Intels SSD 313 series official, retailing and tested

Back in February we told you about Intel's upcoming 313 series of SSD's that are set to replace the 311 series for use as hard drive caching. Now the drives have been officially launched, even though it was a very quiet launch, with the drives available in retail as of today and on top of all that, there are even some early benchmark figures out.

Back in February we told you about Intel's upcoming 313 series of SSD's that are set to replace the 311 series for use as hard drive caching. Now the drives have been officially launched, even though it was a very quiet launch, with the drives available in retail as of today and on top of all that, there are even some early benchmark figures out.

As we mentioned back in February, the SSD 313 series comes in sizes of 20 and 24GB and we now know the difference between the two SKUs. Oddly enough the 24GB SKU features a slower sequential read speed of 160MB/s compared to 220MB/s for the 20GB SKU, but when it comes to write performance, the 24GB SKU is somewhat faster at 115MB/s compared to 100MB/s for the 20GB SKU. Compared to the 311 series the write speed of the 20GB SKU has been increased by 30MB/s, but both SKU's have slower random read IOPS than the 311, although the 24GB SKU offers slightly better write IOPS.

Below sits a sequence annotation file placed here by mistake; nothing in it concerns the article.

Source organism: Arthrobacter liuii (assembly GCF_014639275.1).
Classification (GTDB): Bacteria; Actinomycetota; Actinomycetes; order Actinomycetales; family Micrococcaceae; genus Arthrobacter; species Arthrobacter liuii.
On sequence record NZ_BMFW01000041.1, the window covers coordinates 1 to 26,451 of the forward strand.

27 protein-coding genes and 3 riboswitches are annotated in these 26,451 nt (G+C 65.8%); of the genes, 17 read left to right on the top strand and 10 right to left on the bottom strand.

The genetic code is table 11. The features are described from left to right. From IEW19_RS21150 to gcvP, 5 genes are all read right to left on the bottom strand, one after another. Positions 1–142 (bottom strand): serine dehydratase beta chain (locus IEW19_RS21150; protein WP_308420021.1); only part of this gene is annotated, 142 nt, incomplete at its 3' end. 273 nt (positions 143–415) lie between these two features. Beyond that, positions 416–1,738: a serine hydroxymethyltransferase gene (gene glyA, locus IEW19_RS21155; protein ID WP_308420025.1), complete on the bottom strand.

Intels SSD 313 series official, retailing and tested

Retail pricing ended up being higher than our earlier pricing, with the 20GB SKU going for US$120 (S$150) and the 24GB SKU coming in at US$140 (S$175), in other words US$20 more per SKU than expected. There's no price difference between the 2.5-inch and mSATA models, which is a bit odd considering the reduction in materials used for the mSATA models.  If you're planning on using Intel's Rapid Start and Smart Response technology at the same time with an Ivy Bridge CPU on a 7-series motherboard, make sure you get a model with as much spare space as you have RAM, i.e. 4GB of RAM equals the 20GB model  and 8GB of RAM equals the 24GB model.

Greek website Hwbox has already given the new 20GB model a quick run-through and the drive appears to perform in line with Intel's numbers, although the idea here is of course not the raw SSD performance, but rather how well it performs as a cache for a hard drive. Generally this is something that takes a few runs so that the files can be cached on the SSD for the next time they're being used. Nothing earthshattering came to light in the benchmarks, but you can find them by clicking on the link below.

Source: Intel, Hwbox.gr